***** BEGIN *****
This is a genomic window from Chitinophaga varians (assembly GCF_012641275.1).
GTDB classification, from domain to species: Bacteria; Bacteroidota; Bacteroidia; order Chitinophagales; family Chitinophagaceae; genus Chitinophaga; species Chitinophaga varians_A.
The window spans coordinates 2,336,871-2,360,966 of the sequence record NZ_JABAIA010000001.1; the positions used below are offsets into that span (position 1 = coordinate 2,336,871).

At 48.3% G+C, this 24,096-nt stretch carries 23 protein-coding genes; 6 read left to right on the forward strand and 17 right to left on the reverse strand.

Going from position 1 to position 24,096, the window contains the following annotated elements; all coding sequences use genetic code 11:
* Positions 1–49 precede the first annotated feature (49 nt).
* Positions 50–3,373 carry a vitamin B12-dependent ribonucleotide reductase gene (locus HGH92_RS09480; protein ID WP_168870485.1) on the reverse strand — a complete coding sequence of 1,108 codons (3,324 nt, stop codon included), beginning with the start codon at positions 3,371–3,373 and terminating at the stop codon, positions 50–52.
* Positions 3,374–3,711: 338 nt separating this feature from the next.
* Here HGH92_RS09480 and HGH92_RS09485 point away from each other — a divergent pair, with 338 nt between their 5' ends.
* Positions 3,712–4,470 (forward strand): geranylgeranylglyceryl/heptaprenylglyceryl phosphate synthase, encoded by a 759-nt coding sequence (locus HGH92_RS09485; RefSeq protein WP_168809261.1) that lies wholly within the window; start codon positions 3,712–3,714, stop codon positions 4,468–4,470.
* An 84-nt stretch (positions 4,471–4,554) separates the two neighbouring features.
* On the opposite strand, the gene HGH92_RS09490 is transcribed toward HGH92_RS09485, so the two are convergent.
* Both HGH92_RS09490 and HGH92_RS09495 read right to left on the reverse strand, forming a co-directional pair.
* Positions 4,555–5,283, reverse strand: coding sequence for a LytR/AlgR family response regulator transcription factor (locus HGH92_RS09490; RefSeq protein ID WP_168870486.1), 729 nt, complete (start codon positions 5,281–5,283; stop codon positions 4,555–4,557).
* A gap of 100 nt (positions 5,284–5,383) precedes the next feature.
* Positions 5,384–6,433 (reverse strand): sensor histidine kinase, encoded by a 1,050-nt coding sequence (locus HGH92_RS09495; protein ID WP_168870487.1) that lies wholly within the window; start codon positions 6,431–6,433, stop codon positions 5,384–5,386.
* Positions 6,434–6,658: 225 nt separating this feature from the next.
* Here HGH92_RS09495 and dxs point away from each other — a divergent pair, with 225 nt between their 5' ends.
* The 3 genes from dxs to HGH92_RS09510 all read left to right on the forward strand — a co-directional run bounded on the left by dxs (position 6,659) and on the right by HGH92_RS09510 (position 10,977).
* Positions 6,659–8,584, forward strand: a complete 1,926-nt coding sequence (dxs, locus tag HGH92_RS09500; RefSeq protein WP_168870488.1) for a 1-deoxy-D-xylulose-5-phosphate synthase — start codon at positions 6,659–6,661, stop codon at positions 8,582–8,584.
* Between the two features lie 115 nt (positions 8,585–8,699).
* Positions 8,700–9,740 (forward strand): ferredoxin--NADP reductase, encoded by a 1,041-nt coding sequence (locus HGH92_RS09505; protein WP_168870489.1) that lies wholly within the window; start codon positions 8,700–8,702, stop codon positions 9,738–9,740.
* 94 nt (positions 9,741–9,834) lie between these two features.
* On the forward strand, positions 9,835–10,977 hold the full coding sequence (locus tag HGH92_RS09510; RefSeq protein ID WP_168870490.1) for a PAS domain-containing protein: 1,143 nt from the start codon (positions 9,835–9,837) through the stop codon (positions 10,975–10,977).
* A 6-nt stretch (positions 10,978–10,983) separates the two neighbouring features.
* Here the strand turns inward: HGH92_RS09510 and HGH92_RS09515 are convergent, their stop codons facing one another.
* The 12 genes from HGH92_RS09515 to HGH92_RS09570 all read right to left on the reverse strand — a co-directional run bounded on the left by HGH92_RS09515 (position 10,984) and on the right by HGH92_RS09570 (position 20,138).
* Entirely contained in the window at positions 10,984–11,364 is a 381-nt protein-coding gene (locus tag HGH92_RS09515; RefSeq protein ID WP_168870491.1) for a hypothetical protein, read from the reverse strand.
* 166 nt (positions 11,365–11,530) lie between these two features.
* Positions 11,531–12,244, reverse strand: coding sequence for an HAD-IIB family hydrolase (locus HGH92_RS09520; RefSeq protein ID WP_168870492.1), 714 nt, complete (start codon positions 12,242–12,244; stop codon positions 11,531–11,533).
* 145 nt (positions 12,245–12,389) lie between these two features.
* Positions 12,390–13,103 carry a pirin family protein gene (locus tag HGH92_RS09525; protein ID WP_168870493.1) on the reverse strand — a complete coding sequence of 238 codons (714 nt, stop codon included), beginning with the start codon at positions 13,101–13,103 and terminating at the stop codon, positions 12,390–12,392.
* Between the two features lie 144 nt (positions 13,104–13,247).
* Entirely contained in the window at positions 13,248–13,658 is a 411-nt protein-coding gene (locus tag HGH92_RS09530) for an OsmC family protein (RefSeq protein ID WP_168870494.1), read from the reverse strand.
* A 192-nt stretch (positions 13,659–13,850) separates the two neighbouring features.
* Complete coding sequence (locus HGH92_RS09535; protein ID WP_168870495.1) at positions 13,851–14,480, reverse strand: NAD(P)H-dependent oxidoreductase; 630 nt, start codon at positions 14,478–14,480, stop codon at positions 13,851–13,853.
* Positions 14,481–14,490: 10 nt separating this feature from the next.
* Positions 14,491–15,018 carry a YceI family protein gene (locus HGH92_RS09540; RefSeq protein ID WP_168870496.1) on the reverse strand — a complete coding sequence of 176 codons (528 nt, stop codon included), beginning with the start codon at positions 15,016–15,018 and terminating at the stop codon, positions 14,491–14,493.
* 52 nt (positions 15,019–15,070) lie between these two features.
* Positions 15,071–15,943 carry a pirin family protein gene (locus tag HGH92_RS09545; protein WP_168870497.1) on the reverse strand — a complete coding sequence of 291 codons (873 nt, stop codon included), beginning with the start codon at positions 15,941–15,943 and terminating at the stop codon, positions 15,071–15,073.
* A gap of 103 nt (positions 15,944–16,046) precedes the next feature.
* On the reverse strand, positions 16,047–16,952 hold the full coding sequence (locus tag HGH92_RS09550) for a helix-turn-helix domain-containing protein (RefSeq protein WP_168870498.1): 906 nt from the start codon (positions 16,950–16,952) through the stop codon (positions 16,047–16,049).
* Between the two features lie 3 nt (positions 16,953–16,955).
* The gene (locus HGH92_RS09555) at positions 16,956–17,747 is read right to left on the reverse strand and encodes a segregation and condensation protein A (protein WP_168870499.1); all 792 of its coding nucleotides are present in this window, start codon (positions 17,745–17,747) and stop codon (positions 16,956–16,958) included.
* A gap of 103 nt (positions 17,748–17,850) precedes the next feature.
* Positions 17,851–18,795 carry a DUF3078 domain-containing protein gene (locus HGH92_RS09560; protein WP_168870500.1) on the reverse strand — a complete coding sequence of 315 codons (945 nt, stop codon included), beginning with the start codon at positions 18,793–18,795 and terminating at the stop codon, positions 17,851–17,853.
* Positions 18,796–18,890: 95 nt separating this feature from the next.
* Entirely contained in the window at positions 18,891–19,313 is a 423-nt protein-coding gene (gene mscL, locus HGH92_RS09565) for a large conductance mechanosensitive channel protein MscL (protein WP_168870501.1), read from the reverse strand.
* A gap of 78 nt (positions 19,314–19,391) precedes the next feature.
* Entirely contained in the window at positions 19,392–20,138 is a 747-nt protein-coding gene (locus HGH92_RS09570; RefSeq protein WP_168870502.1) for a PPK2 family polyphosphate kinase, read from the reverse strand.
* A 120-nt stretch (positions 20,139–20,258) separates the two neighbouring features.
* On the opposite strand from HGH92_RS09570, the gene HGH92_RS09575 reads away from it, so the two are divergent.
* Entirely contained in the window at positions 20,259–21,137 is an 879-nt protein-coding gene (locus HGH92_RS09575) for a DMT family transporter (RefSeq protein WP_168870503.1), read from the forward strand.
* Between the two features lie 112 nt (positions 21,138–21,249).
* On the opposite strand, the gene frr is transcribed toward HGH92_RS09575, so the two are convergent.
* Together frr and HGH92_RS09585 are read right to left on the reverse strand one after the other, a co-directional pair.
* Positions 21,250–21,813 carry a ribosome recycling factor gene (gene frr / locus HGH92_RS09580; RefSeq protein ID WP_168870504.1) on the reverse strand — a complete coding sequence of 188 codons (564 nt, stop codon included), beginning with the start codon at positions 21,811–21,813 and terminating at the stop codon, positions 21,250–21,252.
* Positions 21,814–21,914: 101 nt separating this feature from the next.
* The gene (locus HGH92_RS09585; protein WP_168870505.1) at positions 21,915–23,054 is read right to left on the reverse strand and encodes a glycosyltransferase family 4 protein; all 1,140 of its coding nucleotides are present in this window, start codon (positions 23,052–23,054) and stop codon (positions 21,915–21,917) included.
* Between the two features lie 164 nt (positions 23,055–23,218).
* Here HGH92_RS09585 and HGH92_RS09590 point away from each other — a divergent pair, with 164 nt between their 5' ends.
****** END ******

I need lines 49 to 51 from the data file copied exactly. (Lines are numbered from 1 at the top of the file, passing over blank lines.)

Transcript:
* A gap of 78 nt (positions 19,314–19,391) precedes the next feature.
* Entirely contained in the window at positions 19,392–20,138 is a 747-nt protein-coding gene (locus HGH92_RS09570; RefSeq protein WP_168870502.1) for a PPK2 family polyphosphate kinase, read from the reverse strand.
* A 120-nt stretch (positions 20,139–20,258) separates the two neighbouring features.